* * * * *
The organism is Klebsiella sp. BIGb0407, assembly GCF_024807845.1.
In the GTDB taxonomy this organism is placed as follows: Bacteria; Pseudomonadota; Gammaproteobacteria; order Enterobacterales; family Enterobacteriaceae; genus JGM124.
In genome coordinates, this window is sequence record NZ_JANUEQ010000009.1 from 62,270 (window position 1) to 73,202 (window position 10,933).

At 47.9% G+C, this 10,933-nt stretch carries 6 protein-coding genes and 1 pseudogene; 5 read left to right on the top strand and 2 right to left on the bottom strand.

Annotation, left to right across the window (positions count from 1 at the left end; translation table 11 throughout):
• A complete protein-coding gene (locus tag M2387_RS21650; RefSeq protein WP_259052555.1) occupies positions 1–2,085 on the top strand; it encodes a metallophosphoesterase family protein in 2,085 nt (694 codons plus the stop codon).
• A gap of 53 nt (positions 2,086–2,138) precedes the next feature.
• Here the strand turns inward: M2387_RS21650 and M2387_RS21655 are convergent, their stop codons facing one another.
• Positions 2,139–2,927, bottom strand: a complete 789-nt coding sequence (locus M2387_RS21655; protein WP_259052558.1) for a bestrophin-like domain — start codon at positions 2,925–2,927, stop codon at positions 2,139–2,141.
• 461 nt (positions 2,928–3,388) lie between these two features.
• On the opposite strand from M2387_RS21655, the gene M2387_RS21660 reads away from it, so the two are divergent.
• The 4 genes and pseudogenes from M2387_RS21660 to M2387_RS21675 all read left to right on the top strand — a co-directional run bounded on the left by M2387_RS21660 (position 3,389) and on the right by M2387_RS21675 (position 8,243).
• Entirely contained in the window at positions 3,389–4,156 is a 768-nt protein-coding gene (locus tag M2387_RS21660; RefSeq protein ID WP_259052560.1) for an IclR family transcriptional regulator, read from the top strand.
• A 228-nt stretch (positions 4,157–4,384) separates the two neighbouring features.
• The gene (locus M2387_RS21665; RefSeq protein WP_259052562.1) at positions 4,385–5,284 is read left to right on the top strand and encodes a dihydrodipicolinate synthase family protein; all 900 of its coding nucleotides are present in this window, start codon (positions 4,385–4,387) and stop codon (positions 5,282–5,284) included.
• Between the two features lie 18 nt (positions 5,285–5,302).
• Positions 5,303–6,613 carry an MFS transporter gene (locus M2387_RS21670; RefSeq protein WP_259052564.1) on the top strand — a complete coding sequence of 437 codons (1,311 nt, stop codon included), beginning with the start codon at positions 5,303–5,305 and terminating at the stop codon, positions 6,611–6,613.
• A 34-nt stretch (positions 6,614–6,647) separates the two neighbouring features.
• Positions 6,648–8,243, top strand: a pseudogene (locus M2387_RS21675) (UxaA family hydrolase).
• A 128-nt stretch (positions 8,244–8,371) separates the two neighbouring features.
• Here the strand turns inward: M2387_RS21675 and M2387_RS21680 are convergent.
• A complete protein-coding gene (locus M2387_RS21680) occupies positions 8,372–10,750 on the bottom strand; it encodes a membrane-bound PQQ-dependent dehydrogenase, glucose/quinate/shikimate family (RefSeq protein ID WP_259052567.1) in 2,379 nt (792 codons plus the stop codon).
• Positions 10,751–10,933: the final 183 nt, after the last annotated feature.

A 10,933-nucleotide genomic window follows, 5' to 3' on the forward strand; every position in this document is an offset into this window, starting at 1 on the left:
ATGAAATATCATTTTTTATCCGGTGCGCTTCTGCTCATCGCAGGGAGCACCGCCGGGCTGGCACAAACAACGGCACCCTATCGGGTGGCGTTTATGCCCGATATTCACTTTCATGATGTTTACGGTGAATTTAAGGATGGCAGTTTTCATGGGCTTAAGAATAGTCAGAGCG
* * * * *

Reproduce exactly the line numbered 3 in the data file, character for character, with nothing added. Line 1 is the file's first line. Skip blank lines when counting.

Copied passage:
In genome coordinates, this window is sequence record NZ_JANUEQ010000009.1 from 62,270 (window position 1) to 73,202 (window position 10,933).